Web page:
Manufacturing’s New Model for Primary Care?

On-site health care clinics are becoming more popular for small-sized companies. Will more manufacturers consider this alternative?


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U.S. businesses have seen annual health care costs increase by double-digit percentages in recent years. Peter Dunn, a principal of Activate Health Care, which sets up and manages on-site health care clinics for its clients, believes this leaves employers with three basic choices. They can maintain the status quo and do nothing about ballooning health care and workers’ comp costs. They can cease offering health care benefits, which hinders their ability to attract quality employees. Or, they can place emphasis on preventing and fighting disease.
Activate offers a strategy for those eyeing the third option and partners with businesses to establish their own health care clinics either close to or at their facilities. This isn’t a new concept; a number of very large companies have such personal clinics. However, Mr. Dunn notes that a greater number of small-sized companies are now considering this option, given rising costs and uncertainty about the Patient Protection and Affordable Care Act. Bremen Castings Inc. (BCI), profiled in this story, partnered with Activate to establish its clinic, which offers insured employees and their dependents convenient access to primary care, generic drugs and health coaching at no cost. At just under 300 employees, BCI is currently the sole user of this clinic, although it is looking to partner with other companies to share operating expenses. It’s this capability to share a clinic that will lead more small companies to adopt the on-site model, Mr. Dunn says.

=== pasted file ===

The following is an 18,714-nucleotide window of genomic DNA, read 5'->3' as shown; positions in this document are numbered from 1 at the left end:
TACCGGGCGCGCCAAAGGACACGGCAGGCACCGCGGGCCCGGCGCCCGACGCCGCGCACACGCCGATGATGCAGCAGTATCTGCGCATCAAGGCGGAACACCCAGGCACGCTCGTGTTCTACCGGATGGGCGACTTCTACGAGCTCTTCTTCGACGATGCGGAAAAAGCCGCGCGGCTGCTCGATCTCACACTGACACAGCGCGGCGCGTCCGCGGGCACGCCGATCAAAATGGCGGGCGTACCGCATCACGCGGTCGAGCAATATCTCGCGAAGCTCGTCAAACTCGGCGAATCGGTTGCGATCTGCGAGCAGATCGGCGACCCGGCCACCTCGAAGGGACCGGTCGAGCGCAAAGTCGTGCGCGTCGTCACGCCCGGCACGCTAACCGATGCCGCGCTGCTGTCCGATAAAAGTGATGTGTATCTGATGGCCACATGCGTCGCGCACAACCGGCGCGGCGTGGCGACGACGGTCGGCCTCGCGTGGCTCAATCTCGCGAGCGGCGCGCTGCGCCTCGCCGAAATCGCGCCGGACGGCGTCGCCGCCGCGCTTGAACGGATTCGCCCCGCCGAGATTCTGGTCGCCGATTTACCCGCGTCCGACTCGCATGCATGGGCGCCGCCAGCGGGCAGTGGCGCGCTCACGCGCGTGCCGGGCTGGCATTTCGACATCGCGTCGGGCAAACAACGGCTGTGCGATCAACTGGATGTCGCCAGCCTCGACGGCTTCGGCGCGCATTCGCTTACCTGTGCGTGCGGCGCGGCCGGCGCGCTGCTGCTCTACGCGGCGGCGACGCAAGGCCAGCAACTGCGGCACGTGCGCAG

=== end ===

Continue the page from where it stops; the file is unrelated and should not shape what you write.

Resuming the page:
Activate’s strategy in particular offers more than convenience and reduced primary care costs for the employer and employees. It takes a proactive, integrated approach to managing and guiding patient care with the goal of improving overall patient health. Activate clinics review two years of medical claims for each patient, perform a health risk assessment and carry out a tailored lab test so doctors know a great deal about a patient’s health prior to a comprehensive, annual physical. The up-front diagnostic work combined with the physical enables clinics to develop individually tailored health goals and action plans. A nurse practitioner/health coach then offers support to patients in reaching their goals.
This approach isn’t right for every company. Startup costs can be high. BCI spent approximately $120,000 for its top-of-the-line clinic, which is part of a new facility it built that includes space for meetings and employee training. Plus, it may be a few years before companies realize a return on their investment. However, given that the current health care situation seems unsustainable and there are still a number of unknowns with the President’s new health care law, outside-the-box solutions are certainly worth considering.